The one man in the production who achieves an interesting character arc and is played with grace is the boy, Gustave. The role alternates between Jake Heston Miller and Casey Lyons. Miller is a wide-eyed delight, absorbing the world around him with a child's excited fascination and later processing a non-sexual coming out to an awareness of confusing parts of his nature and inner life.

Initially notable for the fact that you seldom see little people in musical theatre, Katrina Kemp - part of a creepily-symbiotic Pennywise-ish trio of majordomos also featuring Richard Koons and Stephen Petrovich - scampers and bounces around the proceedings with Cruella de Vil hair and a disturbing edge demonstrating why, as noted in her playbill biography, she was perfect casting for the Chucky doll at Universal Studios.

As with Phantom, sets and costumes here come from the same talented design mind. Gabriela Tylesova has built a lush landscape, fascinating and inventive. Excepting the sunburst scrim which outstays its opening scene welcome, the physical production dazzles the eye, constantly moving and revealing itself. The costumes for Meg's chorines provide an engaging series of variations of a color and theme for their numbers, and the Coney carneys are suitably bizarre. Of particular note in the set are the twirling towers displayed during "The Beauty Underneath." Initially dazzling, they become brilliant and claustrophobic and ironic revelations of the song's message.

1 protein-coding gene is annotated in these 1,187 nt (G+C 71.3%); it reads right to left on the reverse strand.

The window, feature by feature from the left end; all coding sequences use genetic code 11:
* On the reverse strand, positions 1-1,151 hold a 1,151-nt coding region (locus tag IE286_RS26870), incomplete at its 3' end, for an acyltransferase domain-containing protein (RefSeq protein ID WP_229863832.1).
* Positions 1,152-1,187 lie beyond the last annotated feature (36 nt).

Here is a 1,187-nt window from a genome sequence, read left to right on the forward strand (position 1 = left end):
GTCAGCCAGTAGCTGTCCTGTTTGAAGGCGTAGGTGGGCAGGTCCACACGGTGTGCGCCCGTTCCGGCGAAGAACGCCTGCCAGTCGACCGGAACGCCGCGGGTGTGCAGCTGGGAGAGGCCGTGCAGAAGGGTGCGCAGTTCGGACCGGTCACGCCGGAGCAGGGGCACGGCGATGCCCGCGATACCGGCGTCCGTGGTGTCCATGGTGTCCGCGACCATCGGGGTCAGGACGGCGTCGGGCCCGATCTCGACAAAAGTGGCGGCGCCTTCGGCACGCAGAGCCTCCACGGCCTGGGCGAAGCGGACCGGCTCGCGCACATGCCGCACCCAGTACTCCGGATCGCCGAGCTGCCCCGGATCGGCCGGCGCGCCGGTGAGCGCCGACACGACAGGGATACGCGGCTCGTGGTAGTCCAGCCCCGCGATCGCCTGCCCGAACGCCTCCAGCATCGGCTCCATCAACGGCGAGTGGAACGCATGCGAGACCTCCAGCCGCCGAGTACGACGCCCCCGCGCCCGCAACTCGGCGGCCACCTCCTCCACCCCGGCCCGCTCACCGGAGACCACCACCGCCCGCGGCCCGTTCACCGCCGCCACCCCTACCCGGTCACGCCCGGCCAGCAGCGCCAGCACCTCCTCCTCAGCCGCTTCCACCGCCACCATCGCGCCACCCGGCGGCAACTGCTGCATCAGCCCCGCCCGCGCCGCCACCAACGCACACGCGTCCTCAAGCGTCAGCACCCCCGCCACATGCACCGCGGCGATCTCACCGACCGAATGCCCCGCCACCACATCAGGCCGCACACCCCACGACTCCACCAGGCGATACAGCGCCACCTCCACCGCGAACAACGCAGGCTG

The songs themselves? Nothing really interesting happens musically until the quartet of "Dear Old Friend" and later "The Beauty Underneath" near the end of Act I. Before that is a lot of romantic posturing and acrimony that starts to feel like The Phantom of the Operetta, which could be a very different kind of musical. Instead, the weight and flourishes of the new score are just reminiscent enough of Phantom to feel familiar, and there are actual snippets from the original score interspersed to tickle the memory. Unfortunately, only the title song in Act II - originally introduced in 1998 on British television as "The Heart is Slow to Learn" by Dame Kiri Te Kanawa - comes close to the earwormy quality of a number of songs from Phantom.

Love Never Dies
Katrina Kemp (botom center) with Richard Koons (left) and Stephen Petrovich (right) lead the Coney carney ensemble in Love Never Dies.

Love Never Dies runs through March 18 at Broadway San Jose.

Images: Joan Marcus